|BWS Stories - NABBW and GRAND Magazine Contests Winners|
NABBW and GRAND Magazine Contests Winners - Knitting With Nanny - Runner Up!
Linda Hershman is a Licensed Marriage and Family Therapist and is certified in EMDR/trauma therapy and co-occurring substance abuse/mental health. Her private practice is located in Narberth, PA. She is a freelance writer and contributing
editor to the PA Association of Marriage and Family Therapists newsletter. She
wishes she had more time to knit for her husband and son, who is now too old
for dinosaur sweaters.
Knitting With Nanny - Runner Up!
Life with Nanny, my grandmother, was punctuated by the clicking of
knitting needles. Nanny's hands were
never idle; they worked when she rode in the passenger seat of the car, as she
waited to be dealt into her poker games, and especially while sitting poolside
at her condo complex.
Each generation of my family produces one knitter, a woman who wraps the
others with love in the form of baby blankets, children's sweater emblazoned
with ballerinas or dinosaurs, glittery scarfs to glam up the plainest of
coats. I inherited Nanny's joy in the
the tactile, the colors, and most of all, the way the repetitive movements
quieted the mind. Knit. Purl. Like meditation, or a prayer.
Together we'd sit by the pool on chaise lounges, endless inches of garments
spooling from the needles as we chatted. Sometimes we knit silently, breathing in chlorine and connection. “Who's it for?” Nanny would ask when I pulled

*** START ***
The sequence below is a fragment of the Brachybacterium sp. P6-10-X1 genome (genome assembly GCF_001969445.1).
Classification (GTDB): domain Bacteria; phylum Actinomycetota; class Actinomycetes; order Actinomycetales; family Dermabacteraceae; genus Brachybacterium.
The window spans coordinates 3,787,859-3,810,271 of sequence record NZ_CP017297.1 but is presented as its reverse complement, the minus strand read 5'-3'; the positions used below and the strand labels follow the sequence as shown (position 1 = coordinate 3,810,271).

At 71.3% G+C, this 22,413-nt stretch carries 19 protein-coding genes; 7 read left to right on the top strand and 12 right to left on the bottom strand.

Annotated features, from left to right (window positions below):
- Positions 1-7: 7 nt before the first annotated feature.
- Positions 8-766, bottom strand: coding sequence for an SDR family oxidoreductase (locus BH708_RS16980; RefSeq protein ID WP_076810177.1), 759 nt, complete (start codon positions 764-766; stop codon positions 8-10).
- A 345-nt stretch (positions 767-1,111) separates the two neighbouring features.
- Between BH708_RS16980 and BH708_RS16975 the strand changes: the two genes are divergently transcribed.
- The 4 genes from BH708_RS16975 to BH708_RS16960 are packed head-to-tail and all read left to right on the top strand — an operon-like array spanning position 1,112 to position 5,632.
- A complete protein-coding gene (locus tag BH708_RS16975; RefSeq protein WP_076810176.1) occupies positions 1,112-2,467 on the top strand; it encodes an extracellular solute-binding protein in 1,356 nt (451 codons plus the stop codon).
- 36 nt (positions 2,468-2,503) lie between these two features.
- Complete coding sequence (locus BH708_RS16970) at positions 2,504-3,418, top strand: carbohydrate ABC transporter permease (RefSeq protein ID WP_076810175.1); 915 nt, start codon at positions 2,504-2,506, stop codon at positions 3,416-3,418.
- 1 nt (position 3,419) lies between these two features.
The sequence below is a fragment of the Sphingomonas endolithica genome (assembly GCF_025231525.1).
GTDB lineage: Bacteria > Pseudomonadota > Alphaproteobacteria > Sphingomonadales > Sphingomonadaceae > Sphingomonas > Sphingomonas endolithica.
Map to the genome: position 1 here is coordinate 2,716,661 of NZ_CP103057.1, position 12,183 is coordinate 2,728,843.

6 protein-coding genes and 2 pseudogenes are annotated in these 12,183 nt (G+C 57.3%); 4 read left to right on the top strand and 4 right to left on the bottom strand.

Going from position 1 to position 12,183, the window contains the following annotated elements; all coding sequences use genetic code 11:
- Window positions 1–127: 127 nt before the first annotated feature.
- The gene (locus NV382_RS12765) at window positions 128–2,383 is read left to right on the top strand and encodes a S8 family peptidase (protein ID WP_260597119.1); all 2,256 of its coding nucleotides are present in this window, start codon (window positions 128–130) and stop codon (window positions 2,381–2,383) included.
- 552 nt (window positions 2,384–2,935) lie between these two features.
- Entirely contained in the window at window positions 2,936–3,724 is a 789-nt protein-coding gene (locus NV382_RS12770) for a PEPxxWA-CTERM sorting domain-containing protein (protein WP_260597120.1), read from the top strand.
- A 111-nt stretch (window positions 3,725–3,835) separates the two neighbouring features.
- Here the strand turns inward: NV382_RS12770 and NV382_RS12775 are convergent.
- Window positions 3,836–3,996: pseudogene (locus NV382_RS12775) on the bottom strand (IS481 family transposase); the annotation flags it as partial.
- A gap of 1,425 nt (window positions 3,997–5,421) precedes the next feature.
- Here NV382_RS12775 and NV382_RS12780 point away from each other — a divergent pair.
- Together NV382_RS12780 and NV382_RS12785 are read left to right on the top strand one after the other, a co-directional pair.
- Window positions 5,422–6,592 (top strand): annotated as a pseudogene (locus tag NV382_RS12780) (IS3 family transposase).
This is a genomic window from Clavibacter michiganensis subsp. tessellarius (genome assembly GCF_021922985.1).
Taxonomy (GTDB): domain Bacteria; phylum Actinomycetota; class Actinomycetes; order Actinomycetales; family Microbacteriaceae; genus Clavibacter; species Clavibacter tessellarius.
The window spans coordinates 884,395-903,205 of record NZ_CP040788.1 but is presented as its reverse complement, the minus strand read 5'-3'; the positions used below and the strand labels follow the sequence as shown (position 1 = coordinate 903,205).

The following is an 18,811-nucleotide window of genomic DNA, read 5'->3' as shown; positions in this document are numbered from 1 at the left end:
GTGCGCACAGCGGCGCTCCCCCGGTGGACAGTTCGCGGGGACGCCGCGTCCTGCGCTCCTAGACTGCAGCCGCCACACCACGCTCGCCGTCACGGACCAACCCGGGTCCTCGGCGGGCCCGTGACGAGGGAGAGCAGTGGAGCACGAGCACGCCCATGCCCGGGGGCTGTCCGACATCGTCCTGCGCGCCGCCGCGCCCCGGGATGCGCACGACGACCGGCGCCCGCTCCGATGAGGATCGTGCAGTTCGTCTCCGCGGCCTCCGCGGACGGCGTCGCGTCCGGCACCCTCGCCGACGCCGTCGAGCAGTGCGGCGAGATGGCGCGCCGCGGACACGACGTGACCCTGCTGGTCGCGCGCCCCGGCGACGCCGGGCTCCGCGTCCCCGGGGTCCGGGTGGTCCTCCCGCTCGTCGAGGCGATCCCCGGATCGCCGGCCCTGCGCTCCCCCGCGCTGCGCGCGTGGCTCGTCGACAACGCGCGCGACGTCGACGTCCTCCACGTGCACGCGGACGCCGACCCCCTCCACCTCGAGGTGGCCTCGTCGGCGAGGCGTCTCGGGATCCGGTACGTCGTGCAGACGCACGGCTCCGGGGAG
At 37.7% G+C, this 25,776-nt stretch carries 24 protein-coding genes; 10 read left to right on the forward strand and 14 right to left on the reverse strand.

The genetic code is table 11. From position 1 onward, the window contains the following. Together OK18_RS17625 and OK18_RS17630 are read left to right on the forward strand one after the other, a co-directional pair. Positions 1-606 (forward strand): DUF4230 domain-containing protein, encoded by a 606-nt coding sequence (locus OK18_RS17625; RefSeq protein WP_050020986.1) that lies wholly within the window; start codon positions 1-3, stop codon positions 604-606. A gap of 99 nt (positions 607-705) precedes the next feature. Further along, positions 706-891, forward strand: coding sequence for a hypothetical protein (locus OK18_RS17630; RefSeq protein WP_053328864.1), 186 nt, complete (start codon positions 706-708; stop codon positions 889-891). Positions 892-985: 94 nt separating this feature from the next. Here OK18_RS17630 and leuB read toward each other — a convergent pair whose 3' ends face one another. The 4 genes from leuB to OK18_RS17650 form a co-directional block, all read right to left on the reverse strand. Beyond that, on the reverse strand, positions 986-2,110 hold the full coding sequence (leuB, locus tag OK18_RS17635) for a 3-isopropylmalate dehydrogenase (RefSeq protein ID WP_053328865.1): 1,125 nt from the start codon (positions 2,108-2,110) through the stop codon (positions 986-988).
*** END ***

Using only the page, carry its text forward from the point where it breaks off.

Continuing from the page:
a ball of yarn from my knitting bag and cast on stitches to start a new
sweater. Her eyes sparkled like topaz
when I worked on a piece for myself or my son, but her brows furrowed if I was making something for one of
the many men who left eventually, not tied by the strands I weaved for them. I finally loved a man who stayed, and knew he
was the right one when Nanny suggested, “Why don't you make him a nice
Carpal tunnel syndrome eventually forced Nanny to retire her
needles. Still, I'd knit at the pool
while she watched. Occasionally, she'd
ask, “Who's it for?” and I'd say, “It's for you,” and her topaz eyes danced
even as her brow creased. Love and
Last year, as Nanny lay dying, I'd bring my needles to her bedside, the
click-clacking speaking for us. Knit.
Purl. I love you...farewell.
* * * * * *
My six-year old niece, Tia, seems to be the yarn bearer of her
generation. Sometimes she knits with me,
her curly hair bouncing as she throws the yarn like it's a boomerang, tongue
sticking out of the side of her mouth. Knit. Purl. At other times she watches and asks questions, as if she
understands she's the chosen one and needs to absorb the lessons. There is little silent communication with
Tia, who chats as if she's on deadline to use all her words, but we share a
When I begin a new piece, Tia asks, “Who's it for?” She giggles with the glee of a six-year old
who's in on the joke. Together, we yell,
“It's for Nanny!”